6 July 2009 | Jay_Exiomo
Two bottles of milk for a lifetime of bottled-up feelings
Lead actor Yuko Tanaka fulfills so much in the exceptionally meditative "The Milkwoman," a tranquil canvass on missed chances in the life of a 50-something woman, charting her routine with sincerely poignant motives. Played out in the picturesque, tranquil town of Nagasaki, Akira Ogata's unconventional romantic film, so to speak, is less a straight-out melodrama than a deliberate introspection of its characters' surrender to their current lives as a result of a tragic past that forced them to a choice they did not call for.
Perfectly embodying the requisite world-weariness subjected to a spiritless routine, Tanaka plays Minako Oba, a middle-aged woman who, before her work shift at a supermarket, takes it upon herself to deliver bottles of milk among the residents of the hilly Nagasaki. One of the houses she constantly passes by to make such a delivery is that of Kaita Takanashi (Ittoku Kishibe), a local government employee caring for her terminally ill wife (Akiko Nishina). Minako and Kaita were high school sweethearts who, courtesy of an ignominious event concerning their parents, separated ways since then.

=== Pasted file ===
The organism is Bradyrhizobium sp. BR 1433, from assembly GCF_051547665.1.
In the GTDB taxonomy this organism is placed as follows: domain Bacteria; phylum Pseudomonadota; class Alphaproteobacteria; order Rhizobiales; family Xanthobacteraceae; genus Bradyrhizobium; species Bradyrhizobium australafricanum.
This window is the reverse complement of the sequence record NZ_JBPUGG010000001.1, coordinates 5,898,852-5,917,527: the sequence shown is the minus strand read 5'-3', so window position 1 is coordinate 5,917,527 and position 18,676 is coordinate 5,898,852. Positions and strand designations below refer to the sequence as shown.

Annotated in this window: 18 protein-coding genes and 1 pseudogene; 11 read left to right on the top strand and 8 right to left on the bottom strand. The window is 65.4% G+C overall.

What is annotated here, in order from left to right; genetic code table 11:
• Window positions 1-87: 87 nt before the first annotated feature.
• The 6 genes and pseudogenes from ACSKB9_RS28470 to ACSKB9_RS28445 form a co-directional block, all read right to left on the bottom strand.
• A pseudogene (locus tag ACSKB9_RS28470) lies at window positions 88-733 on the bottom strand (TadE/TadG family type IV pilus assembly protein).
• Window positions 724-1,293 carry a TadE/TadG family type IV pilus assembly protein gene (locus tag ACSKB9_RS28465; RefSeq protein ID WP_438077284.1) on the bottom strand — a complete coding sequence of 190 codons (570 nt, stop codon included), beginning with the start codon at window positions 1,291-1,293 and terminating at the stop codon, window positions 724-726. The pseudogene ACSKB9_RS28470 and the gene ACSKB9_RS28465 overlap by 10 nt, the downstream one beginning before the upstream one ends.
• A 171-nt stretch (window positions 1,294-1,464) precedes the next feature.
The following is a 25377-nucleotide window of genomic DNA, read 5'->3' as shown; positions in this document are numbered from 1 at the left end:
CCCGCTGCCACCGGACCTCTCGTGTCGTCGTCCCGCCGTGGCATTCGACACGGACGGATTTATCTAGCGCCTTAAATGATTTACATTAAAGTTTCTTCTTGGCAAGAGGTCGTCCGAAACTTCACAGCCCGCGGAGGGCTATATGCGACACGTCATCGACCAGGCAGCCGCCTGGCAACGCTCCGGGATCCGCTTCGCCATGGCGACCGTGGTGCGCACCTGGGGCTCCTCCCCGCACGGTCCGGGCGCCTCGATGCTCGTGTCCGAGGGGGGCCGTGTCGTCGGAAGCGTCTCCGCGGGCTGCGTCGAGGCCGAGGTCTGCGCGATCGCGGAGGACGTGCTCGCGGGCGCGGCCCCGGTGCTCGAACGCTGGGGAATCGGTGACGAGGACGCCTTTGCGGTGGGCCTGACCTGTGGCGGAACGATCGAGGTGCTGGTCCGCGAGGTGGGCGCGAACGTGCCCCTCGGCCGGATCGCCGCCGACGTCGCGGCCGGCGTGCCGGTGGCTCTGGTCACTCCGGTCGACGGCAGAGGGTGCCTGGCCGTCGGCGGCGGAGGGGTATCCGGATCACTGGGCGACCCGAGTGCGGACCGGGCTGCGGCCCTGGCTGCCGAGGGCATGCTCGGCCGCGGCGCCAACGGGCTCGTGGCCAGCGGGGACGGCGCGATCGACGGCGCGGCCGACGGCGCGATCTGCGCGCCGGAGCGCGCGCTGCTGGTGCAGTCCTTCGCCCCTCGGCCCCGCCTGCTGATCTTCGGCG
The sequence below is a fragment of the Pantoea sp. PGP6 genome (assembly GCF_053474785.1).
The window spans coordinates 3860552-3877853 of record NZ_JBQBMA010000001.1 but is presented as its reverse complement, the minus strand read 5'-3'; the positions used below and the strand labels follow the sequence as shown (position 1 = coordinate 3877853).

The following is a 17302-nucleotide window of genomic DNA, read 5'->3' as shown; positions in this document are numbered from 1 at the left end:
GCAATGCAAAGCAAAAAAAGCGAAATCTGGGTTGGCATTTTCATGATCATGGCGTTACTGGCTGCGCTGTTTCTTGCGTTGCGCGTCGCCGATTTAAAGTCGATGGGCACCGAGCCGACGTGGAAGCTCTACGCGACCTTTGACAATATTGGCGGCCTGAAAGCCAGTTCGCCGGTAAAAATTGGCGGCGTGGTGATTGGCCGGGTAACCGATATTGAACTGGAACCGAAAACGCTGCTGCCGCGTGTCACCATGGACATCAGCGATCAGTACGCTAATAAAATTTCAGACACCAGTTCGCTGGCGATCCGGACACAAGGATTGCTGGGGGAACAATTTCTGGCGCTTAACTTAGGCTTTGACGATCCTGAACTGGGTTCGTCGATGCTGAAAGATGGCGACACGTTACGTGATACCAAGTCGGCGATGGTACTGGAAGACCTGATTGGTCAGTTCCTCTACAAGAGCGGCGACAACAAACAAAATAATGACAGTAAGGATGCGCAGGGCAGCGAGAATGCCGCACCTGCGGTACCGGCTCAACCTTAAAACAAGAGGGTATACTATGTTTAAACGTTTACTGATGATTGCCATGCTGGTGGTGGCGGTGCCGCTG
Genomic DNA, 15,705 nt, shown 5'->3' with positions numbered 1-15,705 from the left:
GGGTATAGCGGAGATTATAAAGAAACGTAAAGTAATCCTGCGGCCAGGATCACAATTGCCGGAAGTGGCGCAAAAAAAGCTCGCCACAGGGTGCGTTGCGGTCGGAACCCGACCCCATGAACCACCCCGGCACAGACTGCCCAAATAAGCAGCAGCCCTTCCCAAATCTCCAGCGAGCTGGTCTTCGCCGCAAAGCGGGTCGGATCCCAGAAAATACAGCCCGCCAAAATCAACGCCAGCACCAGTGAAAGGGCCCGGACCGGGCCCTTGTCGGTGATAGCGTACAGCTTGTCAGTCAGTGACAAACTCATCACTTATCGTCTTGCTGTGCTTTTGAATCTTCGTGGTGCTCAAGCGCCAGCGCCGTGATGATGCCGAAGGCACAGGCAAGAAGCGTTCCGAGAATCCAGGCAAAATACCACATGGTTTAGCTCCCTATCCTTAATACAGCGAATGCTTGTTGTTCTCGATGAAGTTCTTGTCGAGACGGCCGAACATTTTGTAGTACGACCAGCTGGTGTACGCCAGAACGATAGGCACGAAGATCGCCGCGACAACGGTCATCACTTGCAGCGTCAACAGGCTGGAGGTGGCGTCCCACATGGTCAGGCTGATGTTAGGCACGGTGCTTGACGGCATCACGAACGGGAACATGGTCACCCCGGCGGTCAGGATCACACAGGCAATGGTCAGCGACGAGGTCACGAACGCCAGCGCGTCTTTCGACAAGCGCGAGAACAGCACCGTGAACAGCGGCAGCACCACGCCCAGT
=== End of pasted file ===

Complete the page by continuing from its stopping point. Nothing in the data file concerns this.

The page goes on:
Opening his film with the foreboding narration of a young Minako vowing never to leave Nagasaki, Ogata does as such with the narrative, patiently sticking with Minako as he, deftly aided by Tanako's understated yet highly effective performance, follows her -- whether she's having chitchat with her aunt (Misako Watanabe) on being single, or when she jogs up and down the countless footsteps of their hilly town to distribute milk -- as she and Kaita gradually overcome the hindrances that kept them apart for years. Such unhurried development may not suit viewers weaned on fast-paced narratives but for the rest, it's a heartfelt introspection that affects powerfully and emphatically.